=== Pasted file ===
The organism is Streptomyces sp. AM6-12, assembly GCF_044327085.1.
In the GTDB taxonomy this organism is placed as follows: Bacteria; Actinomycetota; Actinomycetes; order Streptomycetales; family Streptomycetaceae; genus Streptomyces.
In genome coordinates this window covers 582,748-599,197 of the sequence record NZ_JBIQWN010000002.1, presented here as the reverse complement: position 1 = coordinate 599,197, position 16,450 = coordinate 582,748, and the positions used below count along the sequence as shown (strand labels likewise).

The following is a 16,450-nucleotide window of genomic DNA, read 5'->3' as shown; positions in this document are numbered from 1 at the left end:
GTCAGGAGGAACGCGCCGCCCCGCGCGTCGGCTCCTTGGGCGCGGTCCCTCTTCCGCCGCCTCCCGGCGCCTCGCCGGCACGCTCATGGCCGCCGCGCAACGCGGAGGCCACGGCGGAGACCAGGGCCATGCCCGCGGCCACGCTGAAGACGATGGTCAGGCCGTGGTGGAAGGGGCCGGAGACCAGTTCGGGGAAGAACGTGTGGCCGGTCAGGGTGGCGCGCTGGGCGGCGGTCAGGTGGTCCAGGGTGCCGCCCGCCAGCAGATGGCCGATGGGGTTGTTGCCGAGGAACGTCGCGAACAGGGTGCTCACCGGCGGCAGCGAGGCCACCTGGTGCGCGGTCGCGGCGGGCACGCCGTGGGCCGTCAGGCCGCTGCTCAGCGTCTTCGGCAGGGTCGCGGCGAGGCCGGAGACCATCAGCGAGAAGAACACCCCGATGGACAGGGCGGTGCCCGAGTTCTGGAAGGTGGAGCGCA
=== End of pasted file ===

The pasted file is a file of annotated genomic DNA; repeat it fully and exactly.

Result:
The organism is Streptomyces sp. AM6-12, assembly GCF_044327085.1.
In the GTDB taxonomy this organism is placed as follows: Bacteria; Actinomycetota; Actinomycetes; order Streptomycetales; family Streptomycetaceae; genus Streptomyces.
In genome coordinates this window covers 582,748-599,197 of the sequence record NZ_JBIQWN010000002.1, presented here as the reverse complement: position 1 = coordinate 599,197, position 16,450 = coordinate 582,748, and the positions used below count along the sequence as shown (strand labels likewise).

The following is a 16,450-nucleotide window of genomic DNA, read 5'->3' as shown; positions in this document are numbered from 1 at the left end:
GTCAGGAGGAACGCGCCGCCCCGCGCGTCGGCTCCTTGGGCGCGGTCCCTCTTCCGCCGCCTCCCGGCGCCTCGCCGGCACGCTCATGGCCGCCGCGCAACGCGGAGGCCACGGCGGAGACCAGGGCCATGCCCGCGGCCACGCTGAAGACGATGGTCAGGCCGTGGTGGAAGGGGCCGGAGACCAGTTCGGGGAAGAACGTGTGGCCGGTCAGGGTGGCGCGCTGGGCGGCGGTCAGGTGGTCCAGGGTGCCGCCCGCCAGCAGATGGCCGATGGGGTTGTTGCCGAGGAACGTCGCGAACAGGGTGCTCACCGGCGGCAGCGAGGCCACCTGGTGCGCGGTCGCGGCGGGCACGCCGTGGGCCGTCAGGCCGCTGCTCAGCGTCTTCGGCAGGGTCGCGGCGAGGCCGGAGACCATCAGCGAGAAGAACACCCCGATGGACAGGGCGGTGCCCGAGTTCTGGAAGGTGGAGCGCA